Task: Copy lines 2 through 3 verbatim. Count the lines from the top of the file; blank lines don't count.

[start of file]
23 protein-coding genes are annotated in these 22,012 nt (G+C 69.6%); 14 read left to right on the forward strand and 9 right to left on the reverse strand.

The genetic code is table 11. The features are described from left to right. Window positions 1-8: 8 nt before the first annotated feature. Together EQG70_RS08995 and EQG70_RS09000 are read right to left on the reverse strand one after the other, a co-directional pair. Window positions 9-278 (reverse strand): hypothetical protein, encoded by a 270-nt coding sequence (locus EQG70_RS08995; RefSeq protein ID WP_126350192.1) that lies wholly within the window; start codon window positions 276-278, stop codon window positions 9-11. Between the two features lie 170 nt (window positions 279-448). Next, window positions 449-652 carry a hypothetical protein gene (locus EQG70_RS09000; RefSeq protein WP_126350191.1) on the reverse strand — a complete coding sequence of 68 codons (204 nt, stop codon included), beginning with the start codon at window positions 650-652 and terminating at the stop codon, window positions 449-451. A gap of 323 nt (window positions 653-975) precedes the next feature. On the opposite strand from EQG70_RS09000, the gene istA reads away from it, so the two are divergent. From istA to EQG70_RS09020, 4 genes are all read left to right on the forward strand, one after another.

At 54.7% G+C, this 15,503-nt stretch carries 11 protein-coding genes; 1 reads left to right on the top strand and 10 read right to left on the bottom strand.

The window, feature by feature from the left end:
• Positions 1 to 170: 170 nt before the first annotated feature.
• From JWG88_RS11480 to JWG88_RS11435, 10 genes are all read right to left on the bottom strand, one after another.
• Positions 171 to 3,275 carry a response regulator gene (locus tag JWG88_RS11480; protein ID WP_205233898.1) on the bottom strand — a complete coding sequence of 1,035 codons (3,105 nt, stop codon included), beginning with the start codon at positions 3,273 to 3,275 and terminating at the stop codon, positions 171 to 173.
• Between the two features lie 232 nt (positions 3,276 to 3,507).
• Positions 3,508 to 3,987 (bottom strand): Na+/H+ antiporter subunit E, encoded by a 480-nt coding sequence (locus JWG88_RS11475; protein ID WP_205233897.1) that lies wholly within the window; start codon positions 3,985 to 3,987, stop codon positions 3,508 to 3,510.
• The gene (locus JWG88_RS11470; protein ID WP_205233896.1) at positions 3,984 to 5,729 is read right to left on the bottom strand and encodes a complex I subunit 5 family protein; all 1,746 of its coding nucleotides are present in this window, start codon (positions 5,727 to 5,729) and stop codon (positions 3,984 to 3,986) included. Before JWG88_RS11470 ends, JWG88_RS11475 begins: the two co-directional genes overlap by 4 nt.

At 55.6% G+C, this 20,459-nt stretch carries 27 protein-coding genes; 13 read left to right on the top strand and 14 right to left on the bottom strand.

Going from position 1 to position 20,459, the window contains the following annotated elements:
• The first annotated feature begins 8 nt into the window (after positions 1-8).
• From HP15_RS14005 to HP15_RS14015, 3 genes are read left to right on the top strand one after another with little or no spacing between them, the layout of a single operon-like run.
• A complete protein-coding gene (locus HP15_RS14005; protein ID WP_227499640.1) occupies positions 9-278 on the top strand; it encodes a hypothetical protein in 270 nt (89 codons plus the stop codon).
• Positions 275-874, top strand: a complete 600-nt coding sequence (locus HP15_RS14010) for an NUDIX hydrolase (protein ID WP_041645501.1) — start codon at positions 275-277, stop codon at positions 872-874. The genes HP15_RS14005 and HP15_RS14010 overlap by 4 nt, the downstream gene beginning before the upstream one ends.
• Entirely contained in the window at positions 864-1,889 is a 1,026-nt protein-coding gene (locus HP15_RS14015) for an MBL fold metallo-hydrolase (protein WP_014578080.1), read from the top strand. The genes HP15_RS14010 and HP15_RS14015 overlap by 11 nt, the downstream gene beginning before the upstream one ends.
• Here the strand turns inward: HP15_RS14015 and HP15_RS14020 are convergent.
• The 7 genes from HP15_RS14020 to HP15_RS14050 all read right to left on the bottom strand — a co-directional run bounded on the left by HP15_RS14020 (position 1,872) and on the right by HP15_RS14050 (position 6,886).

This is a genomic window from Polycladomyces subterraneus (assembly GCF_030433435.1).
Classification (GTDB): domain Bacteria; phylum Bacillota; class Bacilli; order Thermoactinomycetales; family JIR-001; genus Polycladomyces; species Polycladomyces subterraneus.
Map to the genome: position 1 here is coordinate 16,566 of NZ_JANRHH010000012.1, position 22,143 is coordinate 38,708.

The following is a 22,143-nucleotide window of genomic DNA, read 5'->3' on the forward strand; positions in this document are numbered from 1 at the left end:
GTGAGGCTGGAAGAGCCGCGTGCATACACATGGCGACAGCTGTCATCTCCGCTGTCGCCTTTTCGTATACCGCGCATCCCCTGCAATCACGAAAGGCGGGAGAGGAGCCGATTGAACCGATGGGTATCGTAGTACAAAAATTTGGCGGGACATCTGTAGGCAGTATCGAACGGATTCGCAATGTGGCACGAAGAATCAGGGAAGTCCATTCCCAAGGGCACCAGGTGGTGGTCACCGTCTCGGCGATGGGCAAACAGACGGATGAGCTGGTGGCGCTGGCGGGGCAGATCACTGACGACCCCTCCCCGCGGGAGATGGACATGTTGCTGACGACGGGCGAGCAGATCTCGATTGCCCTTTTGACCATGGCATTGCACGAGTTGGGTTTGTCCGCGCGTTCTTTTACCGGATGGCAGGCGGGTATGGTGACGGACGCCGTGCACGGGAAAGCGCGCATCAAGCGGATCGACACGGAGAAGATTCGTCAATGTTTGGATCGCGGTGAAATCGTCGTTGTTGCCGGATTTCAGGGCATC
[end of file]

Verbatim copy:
The genetic code is table 11. The features are described from left to right. Window positions 1-8: 8 nt before the first annotated feature. Together EQG70_RS08995 and EQG70_RS09000 are read right to left on the reverse strand one after the other, a co-directional pair. Window positions 9-278 (reverse strand): hypothetical protein, encoded by a 270-nt coding sequence (locus EQG70_RS08995; RefSeq protein ID WP_126350192.1) that lies wholly within the window; start codon window positions 276-278, stop codon window positions 9-11. Between the two features lie 170 nt (window positions 279-448). Next, window positions 449-652 carry a hypothetical protein gene (locus EQG70_RS09000; RefSeq protein WP_126350191.1) on the reverse strand — a complete coding sequence of 68 codons (204 nt, stop codon included), beginning with the start codon at window positions 650-652 and terminating at the stop codon, window positions 449-451. A gap of 323 nt (window positions 653-975) precedes the next feature. On the opposite strand from EQG70_RS09000, the gene istA reads away from it, so the two are divergent. From istA to EQG70_RS09020, 4 genes are all read left to right on the forward strand, one after another.

At 54.7% G+C, this 15,503-nt stretch carries 11 protein-coding genes; 1 reads left to right on the top strand and 10 read right to left on the bottom strand.